The movie geeks were out in force Friday morning at the Filmmaker Lodge, drawn there by the irresistible siren song that was the inaugural Cinema Café of the 2011 Sundance Film Festival.
Sure, the couches are comfy, and the good folks at Chase Sapphire are providing coffee and snacks all Fest long, but the real draw was two icons of outsider cinema. We’re talking legendary writer-producer-director-impresario of the insane Roger Corman — subject of the documentary Corman’s World: Exploits of a Hollywood Rebel — screening in the Park City at Midnight showcase, and peerless actor-human dynamo Rutger Hauer, who appears in two films at this year’s Festival, Hobo With a Shotgun and The Mill & The Cross.
Friday’s Cinema Cafe was a heyday for fans of robots, killer sharks, and killer robot sharks alike.
Moderator and longtime Festival stalwart Mike Plante started things off the way only he could, noting his introductions would be short because “I don’t know what you’re doing at the Festival if you don’t know these two guys.” The first topic of discussion, oddly enough, was the two men’s shared experience serving in their nation’s armed forces. Corman proudly announced he had gotten an honorable discharge from the Navy before admitting, with equal pride, “I did get a lot of demerits, though.” Hauer’s career in the Dutch Army was a little more colorful, since he revealed he managed to have himself classified mentally unfit to serve. As he put it, “It was my first serious role. And I really overacted.”
The talk turned to the films Corman and Hauer have brought to Park City this year. Corman admitted that being the subject of a documentary was “weird,” especially since others in the film tell stories about him “that I had completely forgot about.” “I hope they really happened,” he mused, with utter sincerity. Plante noted the seeming disconnect between Hauer’s twin roles as the titular Hobo (with a Shotgun, natch) and Bruegel the Elder in The Mill & The Cross.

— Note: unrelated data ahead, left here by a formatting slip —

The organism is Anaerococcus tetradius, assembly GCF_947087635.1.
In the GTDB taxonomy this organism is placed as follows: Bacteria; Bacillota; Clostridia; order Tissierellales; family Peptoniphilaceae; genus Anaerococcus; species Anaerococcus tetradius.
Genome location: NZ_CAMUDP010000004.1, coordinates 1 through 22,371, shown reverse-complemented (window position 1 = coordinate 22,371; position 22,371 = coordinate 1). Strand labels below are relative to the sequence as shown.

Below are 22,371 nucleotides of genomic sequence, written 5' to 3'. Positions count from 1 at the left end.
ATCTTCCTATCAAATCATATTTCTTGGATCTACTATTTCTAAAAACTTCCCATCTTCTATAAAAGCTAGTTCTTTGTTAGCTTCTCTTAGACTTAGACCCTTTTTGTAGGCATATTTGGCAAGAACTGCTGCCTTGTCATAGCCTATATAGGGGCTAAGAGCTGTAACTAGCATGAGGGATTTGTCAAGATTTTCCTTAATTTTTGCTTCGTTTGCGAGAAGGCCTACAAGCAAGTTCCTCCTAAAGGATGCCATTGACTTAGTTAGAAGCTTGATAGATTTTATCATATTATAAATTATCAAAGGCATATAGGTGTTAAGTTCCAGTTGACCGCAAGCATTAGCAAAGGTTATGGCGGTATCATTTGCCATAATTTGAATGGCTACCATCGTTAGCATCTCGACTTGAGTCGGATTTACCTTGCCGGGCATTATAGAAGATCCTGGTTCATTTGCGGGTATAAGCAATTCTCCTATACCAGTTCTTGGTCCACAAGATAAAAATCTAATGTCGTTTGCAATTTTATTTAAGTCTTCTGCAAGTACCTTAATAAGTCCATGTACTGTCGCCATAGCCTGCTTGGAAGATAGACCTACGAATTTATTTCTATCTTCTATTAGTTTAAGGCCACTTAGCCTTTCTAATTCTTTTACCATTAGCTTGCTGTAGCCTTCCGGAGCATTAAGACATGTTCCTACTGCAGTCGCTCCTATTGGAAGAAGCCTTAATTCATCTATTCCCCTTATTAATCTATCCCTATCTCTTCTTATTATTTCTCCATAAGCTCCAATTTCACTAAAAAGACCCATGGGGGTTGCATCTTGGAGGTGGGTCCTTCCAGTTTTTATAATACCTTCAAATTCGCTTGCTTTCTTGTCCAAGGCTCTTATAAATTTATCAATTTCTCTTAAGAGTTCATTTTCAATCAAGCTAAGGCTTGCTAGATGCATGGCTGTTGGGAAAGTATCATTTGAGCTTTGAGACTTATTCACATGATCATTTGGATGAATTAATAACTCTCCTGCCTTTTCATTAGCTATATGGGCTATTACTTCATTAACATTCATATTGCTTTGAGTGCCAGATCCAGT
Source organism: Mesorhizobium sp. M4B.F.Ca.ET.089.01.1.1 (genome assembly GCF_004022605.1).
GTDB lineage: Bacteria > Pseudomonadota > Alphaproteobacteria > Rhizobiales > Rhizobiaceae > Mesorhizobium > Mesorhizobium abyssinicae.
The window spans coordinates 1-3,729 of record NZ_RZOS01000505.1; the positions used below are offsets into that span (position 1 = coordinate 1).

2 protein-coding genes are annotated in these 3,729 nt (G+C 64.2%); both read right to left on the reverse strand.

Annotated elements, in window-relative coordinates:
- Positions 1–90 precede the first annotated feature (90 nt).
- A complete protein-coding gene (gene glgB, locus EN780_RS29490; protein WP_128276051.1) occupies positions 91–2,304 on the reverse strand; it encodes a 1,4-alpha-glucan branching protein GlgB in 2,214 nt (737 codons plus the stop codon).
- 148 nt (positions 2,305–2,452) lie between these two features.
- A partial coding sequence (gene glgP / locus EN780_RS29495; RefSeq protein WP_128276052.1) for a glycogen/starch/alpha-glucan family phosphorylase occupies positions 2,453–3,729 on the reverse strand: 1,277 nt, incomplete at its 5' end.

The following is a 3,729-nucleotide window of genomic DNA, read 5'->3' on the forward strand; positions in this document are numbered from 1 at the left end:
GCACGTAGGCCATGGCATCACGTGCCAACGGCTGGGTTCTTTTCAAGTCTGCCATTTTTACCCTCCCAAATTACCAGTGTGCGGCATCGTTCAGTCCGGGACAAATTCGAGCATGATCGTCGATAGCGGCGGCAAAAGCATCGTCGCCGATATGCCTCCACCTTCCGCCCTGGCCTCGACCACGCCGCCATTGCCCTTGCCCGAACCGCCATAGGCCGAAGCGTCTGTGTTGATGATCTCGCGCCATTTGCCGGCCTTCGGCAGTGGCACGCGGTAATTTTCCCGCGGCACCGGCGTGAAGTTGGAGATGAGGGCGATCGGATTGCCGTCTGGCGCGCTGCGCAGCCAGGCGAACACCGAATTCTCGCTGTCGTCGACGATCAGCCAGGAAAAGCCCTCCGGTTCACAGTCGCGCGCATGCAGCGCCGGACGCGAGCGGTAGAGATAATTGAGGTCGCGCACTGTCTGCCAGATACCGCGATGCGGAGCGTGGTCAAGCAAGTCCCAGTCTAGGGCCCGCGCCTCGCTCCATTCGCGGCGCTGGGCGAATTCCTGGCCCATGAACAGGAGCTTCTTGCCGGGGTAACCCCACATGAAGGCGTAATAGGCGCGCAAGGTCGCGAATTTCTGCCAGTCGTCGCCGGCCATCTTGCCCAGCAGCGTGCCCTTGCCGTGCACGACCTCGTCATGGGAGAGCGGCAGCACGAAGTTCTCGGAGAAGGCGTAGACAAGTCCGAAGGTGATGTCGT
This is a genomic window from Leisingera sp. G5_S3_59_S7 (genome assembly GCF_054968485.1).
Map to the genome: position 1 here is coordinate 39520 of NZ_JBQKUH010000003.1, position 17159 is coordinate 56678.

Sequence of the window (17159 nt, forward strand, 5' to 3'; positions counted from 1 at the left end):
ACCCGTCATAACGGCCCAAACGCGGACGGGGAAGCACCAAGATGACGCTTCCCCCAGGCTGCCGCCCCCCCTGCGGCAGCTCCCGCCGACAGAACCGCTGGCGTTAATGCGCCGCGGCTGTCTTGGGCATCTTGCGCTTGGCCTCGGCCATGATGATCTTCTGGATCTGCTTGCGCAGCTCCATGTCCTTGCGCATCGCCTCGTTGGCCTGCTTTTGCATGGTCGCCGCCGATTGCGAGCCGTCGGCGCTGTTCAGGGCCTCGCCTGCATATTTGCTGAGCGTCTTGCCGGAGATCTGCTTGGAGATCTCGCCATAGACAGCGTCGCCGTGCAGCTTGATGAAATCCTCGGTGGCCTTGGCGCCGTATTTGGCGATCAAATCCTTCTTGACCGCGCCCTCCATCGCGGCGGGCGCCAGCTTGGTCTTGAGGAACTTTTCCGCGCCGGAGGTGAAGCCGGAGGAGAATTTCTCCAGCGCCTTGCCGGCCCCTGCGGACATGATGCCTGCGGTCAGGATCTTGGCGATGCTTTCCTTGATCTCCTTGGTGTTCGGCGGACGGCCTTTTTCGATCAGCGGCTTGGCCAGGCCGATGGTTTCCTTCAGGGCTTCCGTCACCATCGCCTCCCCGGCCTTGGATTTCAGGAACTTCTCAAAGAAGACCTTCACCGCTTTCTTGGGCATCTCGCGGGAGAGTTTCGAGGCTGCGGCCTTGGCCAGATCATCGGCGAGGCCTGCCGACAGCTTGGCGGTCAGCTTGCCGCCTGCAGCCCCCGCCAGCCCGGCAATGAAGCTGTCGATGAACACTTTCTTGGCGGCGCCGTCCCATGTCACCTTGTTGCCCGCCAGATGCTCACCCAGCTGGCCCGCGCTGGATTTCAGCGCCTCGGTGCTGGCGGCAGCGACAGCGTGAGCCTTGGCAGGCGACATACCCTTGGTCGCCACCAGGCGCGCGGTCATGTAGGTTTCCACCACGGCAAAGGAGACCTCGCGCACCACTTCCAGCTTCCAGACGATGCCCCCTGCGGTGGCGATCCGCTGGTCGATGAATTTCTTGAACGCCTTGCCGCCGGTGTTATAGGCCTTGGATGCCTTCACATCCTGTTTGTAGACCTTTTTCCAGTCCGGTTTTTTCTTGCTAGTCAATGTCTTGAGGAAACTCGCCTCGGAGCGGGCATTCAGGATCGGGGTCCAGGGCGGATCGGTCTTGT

Hauer concurred with relish, “There are no similarities between the two films! The only similarity is me.” After noting his admiration for the latter’s ability to “get in between the layers of paint” of Bruegel’s epic 1564 masterpiece, The Procession to Calvary, Hauer delivered his assessment of Hobo (and if there’s any justice in this world, that assessment will be featured prominently on the film’s poster: “everybody’s an asshole and it’s all fucked. But it has a beautiful heart.”).
As things wound down, the audience was treated to a remarkably informed and energetic discussion of the internet’s impact on film distribution from two men who obviously intend to stay as connected and vital as ever. “It’s going to change everything,” Corman said, and then went on to mention that he’ll be filming his next movie, “a chase story across the Himalayas,” in Kazakhstan.
Of course he is. Hauer mentioned that he had used the internet to begin a Film Factory, where his students make 32 films in 10 days. Summing things up as only he could, Hauer left everyone with wise words for the rest of the Festival and beyond: “Don’t fuck it up,” he advised. “Well, fuck it up a couple of times. It will be better.”
Jon Korn is a shorts programmer at the Sundance Film Festival and the assistant coordinator for the Festival’s Off Screen events. The Cinema Café takes place every morning of the Festival at 10am in the Filmmaker Lodge (550 Main St.). All events are free and open to the public.